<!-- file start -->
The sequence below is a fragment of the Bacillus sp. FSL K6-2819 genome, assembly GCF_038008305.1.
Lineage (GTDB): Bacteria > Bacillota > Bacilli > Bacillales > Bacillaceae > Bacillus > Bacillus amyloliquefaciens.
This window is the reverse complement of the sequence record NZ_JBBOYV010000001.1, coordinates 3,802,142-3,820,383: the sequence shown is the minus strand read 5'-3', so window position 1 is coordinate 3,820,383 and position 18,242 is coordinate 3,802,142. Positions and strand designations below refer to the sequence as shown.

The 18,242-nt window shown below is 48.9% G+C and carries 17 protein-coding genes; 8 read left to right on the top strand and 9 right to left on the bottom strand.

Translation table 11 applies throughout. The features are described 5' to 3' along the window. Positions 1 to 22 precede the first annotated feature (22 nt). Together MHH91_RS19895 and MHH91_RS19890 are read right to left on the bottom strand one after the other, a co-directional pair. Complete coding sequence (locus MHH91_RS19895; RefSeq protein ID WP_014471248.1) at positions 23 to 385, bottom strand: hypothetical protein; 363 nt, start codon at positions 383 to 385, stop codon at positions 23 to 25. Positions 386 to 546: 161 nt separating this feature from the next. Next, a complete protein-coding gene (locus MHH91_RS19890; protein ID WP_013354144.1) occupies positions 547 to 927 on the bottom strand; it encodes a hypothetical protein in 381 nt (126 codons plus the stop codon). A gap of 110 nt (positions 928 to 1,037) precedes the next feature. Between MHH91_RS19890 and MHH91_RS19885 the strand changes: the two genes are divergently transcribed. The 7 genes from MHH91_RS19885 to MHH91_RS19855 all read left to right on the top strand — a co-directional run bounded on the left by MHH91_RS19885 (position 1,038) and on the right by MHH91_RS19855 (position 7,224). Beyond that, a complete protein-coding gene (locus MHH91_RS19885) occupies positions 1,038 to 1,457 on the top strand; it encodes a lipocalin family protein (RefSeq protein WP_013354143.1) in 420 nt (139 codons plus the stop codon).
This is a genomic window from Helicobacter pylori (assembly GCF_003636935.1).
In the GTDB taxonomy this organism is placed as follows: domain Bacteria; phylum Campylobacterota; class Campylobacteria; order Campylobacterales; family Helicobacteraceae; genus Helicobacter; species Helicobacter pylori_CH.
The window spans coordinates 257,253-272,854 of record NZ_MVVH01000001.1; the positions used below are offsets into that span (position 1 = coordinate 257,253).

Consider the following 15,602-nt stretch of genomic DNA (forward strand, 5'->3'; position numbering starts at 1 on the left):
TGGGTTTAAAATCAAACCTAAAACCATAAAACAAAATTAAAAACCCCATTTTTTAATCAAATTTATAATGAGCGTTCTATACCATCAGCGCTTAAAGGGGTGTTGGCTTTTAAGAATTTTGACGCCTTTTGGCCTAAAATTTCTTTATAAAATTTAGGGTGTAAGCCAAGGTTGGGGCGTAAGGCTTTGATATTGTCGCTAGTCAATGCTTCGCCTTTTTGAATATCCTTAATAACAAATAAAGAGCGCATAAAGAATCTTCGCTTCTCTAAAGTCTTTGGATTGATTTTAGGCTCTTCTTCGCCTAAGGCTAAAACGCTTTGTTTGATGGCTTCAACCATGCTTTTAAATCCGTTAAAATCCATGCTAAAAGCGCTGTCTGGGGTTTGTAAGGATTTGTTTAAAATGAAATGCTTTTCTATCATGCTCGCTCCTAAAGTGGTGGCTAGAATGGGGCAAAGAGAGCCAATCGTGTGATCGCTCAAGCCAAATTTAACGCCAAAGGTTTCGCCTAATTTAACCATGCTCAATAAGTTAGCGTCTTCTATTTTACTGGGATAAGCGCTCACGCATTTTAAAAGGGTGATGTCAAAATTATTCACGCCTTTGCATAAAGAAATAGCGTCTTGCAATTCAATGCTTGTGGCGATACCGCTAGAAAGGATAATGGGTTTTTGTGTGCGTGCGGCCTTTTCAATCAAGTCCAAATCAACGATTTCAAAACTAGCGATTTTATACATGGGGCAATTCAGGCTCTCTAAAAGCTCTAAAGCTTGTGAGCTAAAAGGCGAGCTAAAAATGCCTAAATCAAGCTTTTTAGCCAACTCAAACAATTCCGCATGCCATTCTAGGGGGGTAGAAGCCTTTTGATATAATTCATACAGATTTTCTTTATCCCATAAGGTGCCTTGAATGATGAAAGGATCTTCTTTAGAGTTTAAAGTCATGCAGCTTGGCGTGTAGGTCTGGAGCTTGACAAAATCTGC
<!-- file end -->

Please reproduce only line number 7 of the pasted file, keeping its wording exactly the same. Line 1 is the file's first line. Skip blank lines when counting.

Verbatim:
In the GTDB taxonomy this organism is placed as follows: domain Bacteria; phylum Campylobacterota; class Campylobacteria; order Campylobacterales; family Helicobacteraceae; genus Helicobacter; species Helicobacter pylori_CH.